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Thread: Whisperings

  1. #61
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    One of the first jobs I had when I started working at the'Hill' was to screwcut some mounting studs for a steam engine installation. This consisted of screwcutting both ends of twelve pieces shaft (approx one metre long) inch and a half Whitworth. The only lathe they had (and still have) is an old...old Nuttal lathe that had been relegated to turning brass bits and (dare I say it) wood. first check was to make sure the half nuts would stay engaged under load. No they dont! I had enough shafting to make absolutely no mistakes. Suffice it to say it all went well.
    After that the restoration began.
    First pic is the studs set up ready for the concrete.
    Second pic is the engine being lifted into position.
    Third is the flywheel and crank being lifted in.
    Fourth is the cleaning of the engine to assess any repairs.
    Fifth and sixth is a big jump to the completed engine up and running.

  2. #62
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    Sunday is preferred at my end - given a choice...

    Joe

  3. #63
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    Here are the boilers that power the engines
    The one on the left is a Thompsons of Castlemaine built in 1909 and the one on the right is a Roberts and sons of Bendigo built in 1911.
    Second pic is the Roberts boiler
    Third is the Thompson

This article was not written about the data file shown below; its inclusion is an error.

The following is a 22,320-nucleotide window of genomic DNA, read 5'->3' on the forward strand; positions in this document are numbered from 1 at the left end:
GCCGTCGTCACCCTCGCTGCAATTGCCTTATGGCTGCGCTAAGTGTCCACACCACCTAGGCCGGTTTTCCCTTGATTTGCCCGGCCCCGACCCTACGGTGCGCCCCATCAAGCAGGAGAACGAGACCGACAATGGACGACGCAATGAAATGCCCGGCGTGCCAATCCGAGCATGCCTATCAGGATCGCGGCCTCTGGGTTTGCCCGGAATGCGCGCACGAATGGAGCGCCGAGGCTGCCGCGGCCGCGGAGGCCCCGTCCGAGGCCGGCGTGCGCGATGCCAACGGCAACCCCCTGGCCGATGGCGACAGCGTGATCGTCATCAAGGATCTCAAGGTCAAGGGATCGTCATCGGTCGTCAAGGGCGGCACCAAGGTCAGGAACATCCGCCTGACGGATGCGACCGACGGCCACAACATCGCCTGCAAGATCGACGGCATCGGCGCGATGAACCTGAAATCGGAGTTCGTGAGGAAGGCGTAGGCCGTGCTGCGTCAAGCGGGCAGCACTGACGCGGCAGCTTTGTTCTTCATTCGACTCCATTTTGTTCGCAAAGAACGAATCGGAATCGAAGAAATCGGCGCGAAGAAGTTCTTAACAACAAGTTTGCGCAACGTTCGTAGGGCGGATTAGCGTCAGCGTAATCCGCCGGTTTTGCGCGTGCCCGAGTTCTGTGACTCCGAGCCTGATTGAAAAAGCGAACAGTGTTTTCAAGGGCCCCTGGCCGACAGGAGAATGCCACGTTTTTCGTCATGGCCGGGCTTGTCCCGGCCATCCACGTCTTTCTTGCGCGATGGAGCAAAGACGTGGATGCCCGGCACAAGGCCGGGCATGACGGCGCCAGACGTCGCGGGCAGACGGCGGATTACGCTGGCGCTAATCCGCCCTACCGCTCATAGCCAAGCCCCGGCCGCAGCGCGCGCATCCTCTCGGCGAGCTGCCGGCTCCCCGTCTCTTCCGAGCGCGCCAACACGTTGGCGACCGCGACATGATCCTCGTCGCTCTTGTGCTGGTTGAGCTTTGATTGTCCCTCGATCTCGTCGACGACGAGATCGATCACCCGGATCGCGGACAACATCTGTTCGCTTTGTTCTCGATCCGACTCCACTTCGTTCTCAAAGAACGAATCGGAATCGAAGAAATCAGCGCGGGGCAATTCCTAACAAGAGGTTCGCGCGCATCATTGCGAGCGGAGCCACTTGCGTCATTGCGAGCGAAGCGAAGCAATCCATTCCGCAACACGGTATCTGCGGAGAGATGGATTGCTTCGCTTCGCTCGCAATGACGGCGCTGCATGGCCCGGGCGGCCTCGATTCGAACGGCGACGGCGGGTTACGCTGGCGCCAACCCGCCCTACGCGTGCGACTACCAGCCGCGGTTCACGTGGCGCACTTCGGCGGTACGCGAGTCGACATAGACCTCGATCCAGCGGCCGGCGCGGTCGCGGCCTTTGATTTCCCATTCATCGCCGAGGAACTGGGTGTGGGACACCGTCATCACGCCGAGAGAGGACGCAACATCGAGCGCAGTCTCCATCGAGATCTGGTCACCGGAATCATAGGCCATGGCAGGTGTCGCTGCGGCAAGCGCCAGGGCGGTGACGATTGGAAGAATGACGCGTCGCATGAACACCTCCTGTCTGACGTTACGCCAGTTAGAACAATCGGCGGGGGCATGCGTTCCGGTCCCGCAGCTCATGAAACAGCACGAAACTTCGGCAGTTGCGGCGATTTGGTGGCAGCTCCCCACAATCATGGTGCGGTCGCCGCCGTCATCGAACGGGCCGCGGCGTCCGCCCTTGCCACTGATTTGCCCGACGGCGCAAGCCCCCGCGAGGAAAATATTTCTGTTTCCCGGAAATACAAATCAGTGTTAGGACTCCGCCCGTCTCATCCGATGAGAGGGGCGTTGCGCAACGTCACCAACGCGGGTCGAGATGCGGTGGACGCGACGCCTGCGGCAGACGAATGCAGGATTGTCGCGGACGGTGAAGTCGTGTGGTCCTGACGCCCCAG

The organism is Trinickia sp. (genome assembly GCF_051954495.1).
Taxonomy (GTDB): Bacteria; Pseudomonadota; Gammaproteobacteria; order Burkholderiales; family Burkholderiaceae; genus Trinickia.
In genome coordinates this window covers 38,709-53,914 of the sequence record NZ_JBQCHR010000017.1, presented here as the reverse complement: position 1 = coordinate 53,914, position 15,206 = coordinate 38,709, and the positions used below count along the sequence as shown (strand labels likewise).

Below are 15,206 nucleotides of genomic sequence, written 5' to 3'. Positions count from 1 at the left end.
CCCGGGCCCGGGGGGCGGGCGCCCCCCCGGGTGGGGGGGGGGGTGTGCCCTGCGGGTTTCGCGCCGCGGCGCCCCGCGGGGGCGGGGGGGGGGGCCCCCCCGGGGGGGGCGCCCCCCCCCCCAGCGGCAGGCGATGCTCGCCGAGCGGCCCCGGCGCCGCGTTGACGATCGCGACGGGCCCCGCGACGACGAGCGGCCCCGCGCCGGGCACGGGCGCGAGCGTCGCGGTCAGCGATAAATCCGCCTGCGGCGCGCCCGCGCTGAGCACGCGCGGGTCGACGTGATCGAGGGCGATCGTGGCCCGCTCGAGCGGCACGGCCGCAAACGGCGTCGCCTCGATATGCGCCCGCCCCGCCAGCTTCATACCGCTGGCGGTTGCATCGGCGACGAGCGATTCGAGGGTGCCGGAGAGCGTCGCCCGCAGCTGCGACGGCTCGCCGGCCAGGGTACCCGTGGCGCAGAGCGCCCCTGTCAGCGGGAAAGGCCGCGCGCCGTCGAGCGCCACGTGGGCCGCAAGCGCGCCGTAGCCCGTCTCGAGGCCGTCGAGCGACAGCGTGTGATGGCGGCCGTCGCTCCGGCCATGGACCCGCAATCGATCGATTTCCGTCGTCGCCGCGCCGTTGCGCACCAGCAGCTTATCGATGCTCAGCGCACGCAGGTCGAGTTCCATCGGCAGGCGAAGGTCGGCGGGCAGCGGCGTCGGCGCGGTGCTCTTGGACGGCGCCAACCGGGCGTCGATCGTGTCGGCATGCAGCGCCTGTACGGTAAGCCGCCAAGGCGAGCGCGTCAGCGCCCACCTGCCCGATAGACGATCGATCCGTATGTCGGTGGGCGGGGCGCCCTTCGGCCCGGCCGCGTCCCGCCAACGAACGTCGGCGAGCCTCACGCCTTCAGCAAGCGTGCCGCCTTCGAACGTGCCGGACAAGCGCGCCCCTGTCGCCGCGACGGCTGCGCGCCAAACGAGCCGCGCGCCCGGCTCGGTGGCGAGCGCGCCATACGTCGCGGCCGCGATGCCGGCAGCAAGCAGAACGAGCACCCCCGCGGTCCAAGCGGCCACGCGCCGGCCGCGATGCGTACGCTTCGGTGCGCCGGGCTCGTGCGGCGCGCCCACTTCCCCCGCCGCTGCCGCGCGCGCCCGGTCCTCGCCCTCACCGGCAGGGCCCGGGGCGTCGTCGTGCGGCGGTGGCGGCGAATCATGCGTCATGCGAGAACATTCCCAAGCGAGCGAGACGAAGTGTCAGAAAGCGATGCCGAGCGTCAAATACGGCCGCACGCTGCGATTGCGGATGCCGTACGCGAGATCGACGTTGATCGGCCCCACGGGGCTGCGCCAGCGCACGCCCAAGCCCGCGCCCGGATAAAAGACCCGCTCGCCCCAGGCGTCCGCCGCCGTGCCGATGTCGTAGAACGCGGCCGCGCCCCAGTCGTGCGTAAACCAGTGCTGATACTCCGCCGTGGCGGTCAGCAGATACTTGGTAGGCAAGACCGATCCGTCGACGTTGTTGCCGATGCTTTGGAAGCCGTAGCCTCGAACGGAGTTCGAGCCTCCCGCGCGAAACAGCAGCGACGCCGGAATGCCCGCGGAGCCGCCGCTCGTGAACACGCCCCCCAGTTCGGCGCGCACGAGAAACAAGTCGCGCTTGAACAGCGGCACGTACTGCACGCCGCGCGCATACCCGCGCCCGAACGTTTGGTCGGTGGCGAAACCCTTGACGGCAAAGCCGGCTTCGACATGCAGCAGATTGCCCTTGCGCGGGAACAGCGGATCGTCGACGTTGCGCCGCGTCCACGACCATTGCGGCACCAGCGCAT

Fourth is the Welch Perrin feedwater pumps
    Fifth is the Thompson boiler about to be reassembled after its annual clean out. This is my job at the moment.

  4. #64
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    Nice pictures Phil, keep them coming. I certainly remember the boilers.

    I cant make this Saturday or Dec 11th

    Stuart

  5. #65
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    Hi Phil,

    How do you cut a thread, when the half nuts don't stay engaged under load? Sounds like a delicate job..

    I don't have any plans, (that I know of) for Monday the 12th ...

    Regards
    Ray

  6. #66
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    Quote Originally Posted by RayG View Post
    Hi Phil,

    How do you cut a thread, when the half nuts don't stay engaged under load? Sounds like a delicate job..

    I don't have any plans, (that I know of) for Monday the 12th ...

    Regards
    Ray
    Hi Ray,
    Apologies.
    I only half explained that. The half nuts would engage and then as soon as any load is put on them they disengage. Fantastic to have that happen on the final cut as you could imagine. I have a habit of holding the engagement lever down with my left hand whenever I am screwcutting on an old lathe as a matter of course now. It saves a lot of grief, especially when the boss gets enough material for no mistakes. But then restoring steam engines is all about not making mistakes as quite often you are repairing original parts as opposed to making new ones Popping down to the store to buy new parts is not an option anymore lol

    Phil

  7. #67